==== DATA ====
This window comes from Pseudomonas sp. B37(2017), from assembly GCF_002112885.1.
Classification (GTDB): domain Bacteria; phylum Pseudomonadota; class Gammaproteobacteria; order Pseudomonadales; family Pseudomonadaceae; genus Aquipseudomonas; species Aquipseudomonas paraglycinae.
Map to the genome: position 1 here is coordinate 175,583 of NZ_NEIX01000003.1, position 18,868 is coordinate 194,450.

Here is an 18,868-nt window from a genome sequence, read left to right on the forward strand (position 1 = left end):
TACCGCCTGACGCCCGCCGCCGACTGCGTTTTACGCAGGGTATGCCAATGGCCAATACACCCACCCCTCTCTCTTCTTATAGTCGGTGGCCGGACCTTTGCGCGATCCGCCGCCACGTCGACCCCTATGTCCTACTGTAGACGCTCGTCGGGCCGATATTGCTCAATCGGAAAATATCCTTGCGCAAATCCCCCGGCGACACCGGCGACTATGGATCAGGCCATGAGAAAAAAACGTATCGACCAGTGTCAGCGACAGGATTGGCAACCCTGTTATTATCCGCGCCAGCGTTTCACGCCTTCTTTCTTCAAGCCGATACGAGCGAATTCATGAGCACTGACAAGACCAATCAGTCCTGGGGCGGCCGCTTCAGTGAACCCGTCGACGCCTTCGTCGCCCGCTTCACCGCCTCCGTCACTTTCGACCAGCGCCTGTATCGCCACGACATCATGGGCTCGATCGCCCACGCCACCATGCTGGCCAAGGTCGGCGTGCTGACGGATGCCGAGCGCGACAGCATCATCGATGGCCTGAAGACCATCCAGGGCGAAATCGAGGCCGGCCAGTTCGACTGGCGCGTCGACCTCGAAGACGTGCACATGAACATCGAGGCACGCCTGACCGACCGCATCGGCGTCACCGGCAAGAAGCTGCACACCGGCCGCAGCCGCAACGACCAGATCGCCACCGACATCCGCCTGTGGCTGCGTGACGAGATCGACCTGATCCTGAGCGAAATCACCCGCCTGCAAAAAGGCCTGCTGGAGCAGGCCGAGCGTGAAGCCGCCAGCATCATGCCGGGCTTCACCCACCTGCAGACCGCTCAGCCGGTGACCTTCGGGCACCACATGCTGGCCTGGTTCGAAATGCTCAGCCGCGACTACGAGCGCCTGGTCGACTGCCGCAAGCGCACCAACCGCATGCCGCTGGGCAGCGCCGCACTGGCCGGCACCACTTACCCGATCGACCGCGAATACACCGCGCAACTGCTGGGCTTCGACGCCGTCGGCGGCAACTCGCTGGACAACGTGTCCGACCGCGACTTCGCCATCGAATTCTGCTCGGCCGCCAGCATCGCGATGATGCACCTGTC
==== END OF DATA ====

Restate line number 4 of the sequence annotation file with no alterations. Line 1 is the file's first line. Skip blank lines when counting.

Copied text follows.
Here is an 18,868-nt window from a genome sequence, read left to right on the forward strand (position 1 = left end):